Mahaa Raaja Swathi Thirunaal, renowned as the “Garbha Shreemaan” is always more than a name , but a fragrance filled in the atmosphere of this “God’s Own Land” – Kerala
Colonel Welsh who visited Trivandrum in 1825 refers to the studies of the yound prince Swathi Thirunal.[In his book “Military Reminiscences” ]
Swathi Thirunal was a friend of books.
Welsh says: “He read a chapter of Malcolm’s Central India; the Governor-General’s Persian letter on the capture of Rangoon; a passage in Sanskrit; another in Malayalam and seemed equally clever at each. He then took up a book of mathematics, selecting the forty-seventh proposition of Euclid, sketched the figure on a country-slate; but what astonished me most was his telling us in English that Geometry was derived from the Sanskrit which was ‘Jawmeter,’ to measure the earth, and that many of our mathematical terms were also derived from the same sources,such as hexagon, heptagon, octagon, decagon, dua-decagon, etc.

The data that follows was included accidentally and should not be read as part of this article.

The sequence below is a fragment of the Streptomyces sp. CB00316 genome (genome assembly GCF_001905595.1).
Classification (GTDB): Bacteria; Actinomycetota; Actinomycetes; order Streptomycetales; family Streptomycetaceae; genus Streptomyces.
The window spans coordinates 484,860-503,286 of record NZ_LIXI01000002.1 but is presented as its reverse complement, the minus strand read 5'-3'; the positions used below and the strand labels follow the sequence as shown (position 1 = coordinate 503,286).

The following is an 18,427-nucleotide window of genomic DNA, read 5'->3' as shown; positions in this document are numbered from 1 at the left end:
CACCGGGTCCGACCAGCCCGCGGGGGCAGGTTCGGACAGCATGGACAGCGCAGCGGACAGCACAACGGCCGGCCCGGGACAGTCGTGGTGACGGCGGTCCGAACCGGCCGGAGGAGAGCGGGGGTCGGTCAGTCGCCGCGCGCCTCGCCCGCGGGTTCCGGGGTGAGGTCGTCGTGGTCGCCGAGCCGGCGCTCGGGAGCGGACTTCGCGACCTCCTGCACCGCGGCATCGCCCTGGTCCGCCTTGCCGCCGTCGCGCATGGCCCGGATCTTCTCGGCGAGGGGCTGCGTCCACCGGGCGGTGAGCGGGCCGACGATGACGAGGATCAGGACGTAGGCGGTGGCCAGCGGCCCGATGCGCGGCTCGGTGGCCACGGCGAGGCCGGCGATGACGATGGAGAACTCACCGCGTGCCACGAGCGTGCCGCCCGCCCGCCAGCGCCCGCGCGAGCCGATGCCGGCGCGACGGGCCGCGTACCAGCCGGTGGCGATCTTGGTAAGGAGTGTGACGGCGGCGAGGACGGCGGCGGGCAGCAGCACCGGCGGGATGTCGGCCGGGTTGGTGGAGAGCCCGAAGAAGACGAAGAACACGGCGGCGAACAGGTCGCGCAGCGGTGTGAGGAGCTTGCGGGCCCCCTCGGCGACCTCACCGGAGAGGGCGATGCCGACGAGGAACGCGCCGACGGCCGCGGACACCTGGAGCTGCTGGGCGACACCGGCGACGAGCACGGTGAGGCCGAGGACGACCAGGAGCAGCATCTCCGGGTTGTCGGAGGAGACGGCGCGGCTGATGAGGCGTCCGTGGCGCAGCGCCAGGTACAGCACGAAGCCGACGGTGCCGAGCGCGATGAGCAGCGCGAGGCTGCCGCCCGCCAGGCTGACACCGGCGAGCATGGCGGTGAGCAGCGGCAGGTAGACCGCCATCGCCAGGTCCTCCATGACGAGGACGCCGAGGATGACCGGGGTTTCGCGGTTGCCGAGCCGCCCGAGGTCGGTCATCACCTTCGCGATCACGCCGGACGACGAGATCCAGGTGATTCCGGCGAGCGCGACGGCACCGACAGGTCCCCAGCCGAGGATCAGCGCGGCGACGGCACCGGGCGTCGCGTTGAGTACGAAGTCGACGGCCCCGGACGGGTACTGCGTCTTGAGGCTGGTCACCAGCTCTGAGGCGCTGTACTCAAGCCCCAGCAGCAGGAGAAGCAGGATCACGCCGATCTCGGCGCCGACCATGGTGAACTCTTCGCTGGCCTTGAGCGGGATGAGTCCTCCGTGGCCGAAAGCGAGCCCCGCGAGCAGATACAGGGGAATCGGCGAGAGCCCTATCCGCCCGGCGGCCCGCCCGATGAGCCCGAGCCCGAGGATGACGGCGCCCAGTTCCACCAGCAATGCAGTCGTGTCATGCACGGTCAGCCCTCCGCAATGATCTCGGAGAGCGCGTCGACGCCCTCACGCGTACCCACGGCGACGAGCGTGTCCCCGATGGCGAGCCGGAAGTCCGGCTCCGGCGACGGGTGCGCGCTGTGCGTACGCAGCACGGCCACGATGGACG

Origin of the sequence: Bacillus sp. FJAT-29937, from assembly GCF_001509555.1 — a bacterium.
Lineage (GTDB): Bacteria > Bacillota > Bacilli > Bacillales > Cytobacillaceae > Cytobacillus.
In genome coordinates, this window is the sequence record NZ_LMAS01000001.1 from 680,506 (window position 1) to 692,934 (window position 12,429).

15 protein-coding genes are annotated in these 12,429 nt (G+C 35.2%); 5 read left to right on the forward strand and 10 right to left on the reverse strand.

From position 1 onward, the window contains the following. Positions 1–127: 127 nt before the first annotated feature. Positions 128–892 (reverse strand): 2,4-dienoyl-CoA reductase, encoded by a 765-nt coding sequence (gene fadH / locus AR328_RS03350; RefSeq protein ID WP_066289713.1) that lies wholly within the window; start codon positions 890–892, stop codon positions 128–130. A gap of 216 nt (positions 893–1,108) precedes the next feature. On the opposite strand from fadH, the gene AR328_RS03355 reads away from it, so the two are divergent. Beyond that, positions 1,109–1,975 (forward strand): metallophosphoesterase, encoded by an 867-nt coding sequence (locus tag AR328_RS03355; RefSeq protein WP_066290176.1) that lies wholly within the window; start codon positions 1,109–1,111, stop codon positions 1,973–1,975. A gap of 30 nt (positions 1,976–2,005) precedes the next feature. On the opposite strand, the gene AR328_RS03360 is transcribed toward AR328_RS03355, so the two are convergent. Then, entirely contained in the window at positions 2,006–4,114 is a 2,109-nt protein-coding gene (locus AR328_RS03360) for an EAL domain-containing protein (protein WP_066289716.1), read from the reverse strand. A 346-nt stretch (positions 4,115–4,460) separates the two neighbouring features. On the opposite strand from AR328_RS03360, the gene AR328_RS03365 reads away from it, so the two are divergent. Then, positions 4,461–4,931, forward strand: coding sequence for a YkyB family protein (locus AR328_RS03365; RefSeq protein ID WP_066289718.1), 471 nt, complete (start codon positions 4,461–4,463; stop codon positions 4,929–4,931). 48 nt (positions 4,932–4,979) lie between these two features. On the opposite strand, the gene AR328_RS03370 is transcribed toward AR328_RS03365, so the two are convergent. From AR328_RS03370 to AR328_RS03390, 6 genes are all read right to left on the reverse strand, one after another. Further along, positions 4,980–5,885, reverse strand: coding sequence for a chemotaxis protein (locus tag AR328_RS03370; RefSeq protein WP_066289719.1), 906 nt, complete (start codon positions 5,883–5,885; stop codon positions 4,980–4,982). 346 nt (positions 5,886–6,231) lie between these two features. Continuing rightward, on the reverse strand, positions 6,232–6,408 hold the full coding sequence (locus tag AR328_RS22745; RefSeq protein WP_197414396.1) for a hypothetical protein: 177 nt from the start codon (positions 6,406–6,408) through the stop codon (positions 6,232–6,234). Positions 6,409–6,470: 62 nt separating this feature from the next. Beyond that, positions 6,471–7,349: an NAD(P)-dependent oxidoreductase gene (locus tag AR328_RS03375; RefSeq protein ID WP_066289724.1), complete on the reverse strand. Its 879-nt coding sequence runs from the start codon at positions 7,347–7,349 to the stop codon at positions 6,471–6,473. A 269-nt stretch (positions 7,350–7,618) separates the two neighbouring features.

During the first year of his reign (1829) a library was established in Trivandrum.
British Resident Col. Edward Cadogan, the grandson of Sir. Hans Sloane, the founder of the British Museum, was the President of the Library and Swathi Thirunal was the Patron.
The Library was managed by an Association known as Trivandrum Public Library Committee. Membership in those days was limited to only those persons invited to the Royal Durbar.
In 1837, Swathi Thirunal granted Rs 1000/- to the Library based on a request from the Library Secretary Mr. Roberts (This is possibly Mr. J. Roberts, Master of the Free school, which later became the University College, Thiruvananthapuram).